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H Thieme, L Choritz, S Schlott, O Strauss, MH Foerster, M Wiederholt; Detection of Smooth Muscle Myosin and Myosin Light Chain Kinase in Human Trabecular Meshwork Cells - Effects of ML-7 on Contractility . Invest. Ophthalmol. Vis. Sci. 2002;43(13):4068.
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© ARVO (1962-2015); The Authors (2016-present)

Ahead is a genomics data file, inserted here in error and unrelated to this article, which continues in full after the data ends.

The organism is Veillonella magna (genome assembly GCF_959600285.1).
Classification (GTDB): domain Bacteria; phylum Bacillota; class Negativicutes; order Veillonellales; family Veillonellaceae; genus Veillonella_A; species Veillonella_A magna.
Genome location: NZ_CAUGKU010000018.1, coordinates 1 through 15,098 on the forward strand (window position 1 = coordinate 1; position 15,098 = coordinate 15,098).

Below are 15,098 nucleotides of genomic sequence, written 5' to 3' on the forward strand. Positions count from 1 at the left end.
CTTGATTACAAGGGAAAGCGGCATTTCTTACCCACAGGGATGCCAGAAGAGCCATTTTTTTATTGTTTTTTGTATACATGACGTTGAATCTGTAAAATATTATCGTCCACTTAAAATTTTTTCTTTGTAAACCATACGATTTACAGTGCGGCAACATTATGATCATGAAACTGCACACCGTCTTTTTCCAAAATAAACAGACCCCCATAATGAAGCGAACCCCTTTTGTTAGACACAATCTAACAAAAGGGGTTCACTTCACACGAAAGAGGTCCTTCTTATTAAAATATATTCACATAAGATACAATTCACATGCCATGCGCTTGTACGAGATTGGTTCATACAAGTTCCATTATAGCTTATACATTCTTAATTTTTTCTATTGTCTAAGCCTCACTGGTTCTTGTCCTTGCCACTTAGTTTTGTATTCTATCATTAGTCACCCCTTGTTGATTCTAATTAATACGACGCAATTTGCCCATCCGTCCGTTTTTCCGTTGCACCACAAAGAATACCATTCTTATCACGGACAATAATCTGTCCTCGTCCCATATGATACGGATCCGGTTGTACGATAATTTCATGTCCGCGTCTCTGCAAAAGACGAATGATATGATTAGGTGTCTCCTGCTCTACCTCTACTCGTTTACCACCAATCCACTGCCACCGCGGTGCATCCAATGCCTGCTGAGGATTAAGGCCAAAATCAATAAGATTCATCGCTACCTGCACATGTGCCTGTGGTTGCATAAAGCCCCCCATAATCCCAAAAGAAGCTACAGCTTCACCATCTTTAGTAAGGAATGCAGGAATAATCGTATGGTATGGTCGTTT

Purpose: The main outflow resistance in the eye is located within the trabecular meshwork (TM). Originally, it has been postulated that this tissue is a passive filter whose pores are changed in size by the direct action of the ciliary muscle (CM). There has been recent evidence about smooth muscle-like activities in the TM while relaxation and contraction of TM ultimately leads to modulation of outflow facility (for review see: Wiederholt et al., Progr. Ret. Eye Res., 19:275-95, 2000). TM contractility is directly modulated by a large number of vasoactive substances including various antiglaucoma drugs. This study was performed to identify the contractile regulatory elements in the TM as well as CM and their responses to various contractile agents. Methods: Measurements of isometric tension were performed on isolated bovine TM and CM strips using ML-7 (5 x 10-6 M), a specific blocker for myosin light chain kinase (MLCK). The effects on carbachol (10-6 M) and endothelin (10-8 M) induced contraction was verified. Additionally, Western blot analysis was performed to indentify smooth muscle myosin and MLCK in bovine TM and CM tissue as well as in human trabecular meshwork cells. Furthermore MLCK phosphorylation status was tested by using anti-phosphoserine antibodies. Results: Carbachol induced contraction was only blocked by ML-7 in TM but not in CM (TM: 80.4+/-8.3% vs.100% Carbachol, p<0.05; CM 101.0+/-7.6 % vs. 100% Carbachol; n.s.). ML-7 was able to block endothelin induced contractile force in TM (TM: 35.7+/- 4.6% vs. 69.2+/-10.4%; p<0.05). Western blot analysis revealed a signal for myosin (smooth muscle) at 250 kDa in native bovine TM and CM as well as in human native TM, and TM cell cultures. MLCK was detected at 160 kDa in bovine TM and also in human native TM, and cell cultures of the same origin. Conclusion: These data further support our concept that the TM is a smooth muscle-like tissue responsible for the regulation of aqueous drainage through contractile mechanisms. The latter are differently regulated in TM and CM. MLCK and finally myosin appear to be the signal transduction pathway endpoints in the regulation of TM and CM contractility. Smooth muscle relaxing compounds appear to be promising antiglaucoma agents contributing to increased outflow facility and possibly increased ocular blood flow. CR: none Support: This work was supported by the Deutsche Forschungsgemeinschaft (#DFG Wi 328/19)
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